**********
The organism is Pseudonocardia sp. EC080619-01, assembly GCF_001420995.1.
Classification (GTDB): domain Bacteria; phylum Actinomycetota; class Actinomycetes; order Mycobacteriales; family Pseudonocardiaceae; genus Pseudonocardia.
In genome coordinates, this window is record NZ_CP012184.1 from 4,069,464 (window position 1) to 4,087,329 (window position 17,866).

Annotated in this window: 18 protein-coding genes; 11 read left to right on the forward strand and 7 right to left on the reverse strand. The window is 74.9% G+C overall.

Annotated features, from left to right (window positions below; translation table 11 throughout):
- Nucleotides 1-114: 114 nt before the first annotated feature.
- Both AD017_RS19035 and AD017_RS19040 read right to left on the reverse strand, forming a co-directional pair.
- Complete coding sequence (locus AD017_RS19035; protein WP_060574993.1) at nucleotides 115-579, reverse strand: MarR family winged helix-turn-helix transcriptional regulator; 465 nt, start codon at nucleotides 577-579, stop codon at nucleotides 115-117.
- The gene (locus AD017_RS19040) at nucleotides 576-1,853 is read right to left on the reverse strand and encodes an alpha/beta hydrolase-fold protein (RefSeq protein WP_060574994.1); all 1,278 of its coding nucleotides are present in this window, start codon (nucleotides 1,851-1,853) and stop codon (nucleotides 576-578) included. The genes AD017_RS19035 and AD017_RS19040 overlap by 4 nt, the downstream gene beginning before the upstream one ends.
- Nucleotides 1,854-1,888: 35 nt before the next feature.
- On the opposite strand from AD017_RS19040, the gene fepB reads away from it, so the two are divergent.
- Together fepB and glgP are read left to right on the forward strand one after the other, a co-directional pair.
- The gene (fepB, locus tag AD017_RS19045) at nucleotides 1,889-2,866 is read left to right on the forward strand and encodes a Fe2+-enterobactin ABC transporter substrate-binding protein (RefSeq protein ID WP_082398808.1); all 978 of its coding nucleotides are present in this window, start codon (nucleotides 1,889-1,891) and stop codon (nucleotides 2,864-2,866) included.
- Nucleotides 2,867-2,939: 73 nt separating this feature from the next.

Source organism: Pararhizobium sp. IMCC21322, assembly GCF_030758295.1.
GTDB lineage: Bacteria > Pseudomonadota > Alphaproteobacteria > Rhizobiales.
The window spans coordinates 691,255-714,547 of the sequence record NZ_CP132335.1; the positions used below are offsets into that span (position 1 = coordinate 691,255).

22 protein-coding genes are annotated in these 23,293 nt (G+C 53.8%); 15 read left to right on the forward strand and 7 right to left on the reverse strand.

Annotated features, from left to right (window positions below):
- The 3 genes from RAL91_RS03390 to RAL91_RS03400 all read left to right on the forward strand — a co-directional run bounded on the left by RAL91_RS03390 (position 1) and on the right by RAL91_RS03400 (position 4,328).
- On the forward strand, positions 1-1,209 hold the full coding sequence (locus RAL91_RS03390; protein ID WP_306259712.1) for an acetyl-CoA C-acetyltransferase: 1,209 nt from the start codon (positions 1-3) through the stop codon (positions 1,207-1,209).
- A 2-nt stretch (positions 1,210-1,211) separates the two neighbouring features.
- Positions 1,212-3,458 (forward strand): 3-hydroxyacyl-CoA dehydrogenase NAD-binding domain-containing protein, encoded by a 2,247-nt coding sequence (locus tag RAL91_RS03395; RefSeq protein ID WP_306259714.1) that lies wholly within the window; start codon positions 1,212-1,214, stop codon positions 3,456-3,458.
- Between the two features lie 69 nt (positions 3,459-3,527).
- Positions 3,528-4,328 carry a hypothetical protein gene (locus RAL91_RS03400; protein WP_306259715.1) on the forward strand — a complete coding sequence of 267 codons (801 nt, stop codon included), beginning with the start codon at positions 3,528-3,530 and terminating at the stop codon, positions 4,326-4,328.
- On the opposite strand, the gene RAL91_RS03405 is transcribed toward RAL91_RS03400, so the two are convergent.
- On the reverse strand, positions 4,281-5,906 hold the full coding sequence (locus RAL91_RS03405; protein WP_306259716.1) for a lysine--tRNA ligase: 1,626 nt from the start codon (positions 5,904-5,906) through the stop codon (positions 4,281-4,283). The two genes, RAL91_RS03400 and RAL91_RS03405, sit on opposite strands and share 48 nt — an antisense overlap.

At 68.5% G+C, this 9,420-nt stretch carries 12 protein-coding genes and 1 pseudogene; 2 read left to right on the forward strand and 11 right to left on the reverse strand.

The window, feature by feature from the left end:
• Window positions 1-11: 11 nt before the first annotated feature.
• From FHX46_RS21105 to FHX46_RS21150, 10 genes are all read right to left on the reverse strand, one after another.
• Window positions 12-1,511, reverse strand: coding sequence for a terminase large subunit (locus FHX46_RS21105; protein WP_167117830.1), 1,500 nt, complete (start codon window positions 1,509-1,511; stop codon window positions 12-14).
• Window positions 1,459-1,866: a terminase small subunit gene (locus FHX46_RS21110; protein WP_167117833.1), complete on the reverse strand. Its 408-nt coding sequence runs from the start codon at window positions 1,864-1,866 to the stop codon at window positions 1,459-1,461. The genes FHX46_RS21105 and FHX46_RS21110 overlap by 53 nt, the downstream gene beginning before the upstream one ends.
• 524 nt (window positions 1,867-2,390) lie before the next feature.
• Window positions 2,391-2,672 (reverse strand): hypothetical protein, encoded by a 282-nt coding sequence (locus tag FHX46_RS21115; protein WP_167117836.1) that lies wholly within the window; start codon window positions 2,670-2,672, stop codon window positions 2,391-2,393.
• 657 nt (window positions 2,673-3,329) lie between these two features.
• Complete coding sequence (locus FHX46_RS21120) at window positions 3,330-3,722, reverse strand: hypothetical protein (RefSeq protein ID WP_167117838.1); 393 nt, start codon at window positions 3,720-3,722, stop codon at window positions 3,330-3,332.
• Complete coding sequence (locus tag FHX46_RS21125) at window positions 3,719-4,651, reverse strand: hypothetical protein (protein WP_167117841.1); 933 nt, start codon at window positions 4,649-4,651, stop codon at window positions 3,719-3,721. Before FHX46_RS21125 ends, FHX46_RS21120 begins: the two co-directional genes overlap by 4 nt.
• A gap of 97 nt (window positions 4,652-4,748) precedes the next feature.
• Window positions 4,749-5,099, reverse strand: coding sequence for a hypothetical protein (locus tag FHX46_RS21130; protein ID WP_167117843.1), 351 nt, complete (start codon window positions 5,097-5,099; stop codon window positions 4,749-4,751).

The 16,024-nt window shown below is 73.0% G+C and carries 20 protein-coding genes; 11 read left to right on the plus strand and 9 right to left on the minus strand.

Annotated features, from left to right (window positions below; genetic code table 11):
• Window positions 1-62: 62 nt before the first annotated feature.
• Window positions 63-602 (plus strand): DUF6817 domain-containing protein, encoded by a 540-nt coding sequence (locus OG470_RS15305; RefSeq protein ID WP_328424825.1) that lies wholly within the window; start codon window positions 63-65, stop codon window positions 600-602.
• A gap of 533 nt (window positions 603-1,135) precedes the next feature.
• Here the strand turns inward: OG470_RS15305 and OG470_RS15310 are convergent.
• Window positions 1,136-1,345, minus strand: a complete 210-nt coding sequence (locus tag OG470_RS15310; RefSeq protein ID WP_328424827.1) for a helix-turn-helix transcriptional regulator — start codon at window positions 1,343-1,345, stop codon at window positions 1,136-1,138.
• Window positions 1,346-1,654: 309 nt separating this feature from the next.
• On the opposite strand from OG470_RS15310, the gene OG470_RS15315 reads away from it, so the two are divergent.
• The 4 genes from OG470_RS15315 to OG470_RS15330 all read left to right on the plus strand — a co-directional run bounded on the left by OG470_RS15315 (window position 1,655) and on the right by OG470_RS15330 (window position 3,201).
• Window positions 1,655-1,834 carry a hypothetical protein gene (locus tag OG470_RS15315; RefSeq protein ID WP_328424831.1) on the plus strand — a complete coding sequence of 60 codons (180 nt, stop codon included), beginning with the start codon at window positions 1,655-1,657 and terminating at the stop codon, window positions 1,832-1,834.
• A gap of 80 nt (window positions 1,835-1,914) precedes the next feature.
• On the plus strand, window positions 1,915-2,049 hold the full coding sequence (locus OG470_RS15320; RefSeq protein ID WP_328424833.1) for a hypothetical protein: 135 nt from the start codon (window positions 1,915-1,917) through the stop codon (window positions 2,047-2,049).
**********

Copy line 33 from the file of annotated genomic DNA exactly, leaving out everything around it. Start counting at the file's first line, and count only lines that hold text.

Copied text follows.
• Window positions 1,459-1,866: a terminase small subunit gene (locus FHX46_RS21110; protein WP_167117833.1), complete on the reverse strand. Its 408-nt coding sequence runs from the start codon at window positions 1,864-1,866 to the stop codon at window positions 1,459-1,461. The genes FHX46_RS21105 and FHX46_RS21110 overlap by 53 nt, the downstream gene beginning before the upstream one ends.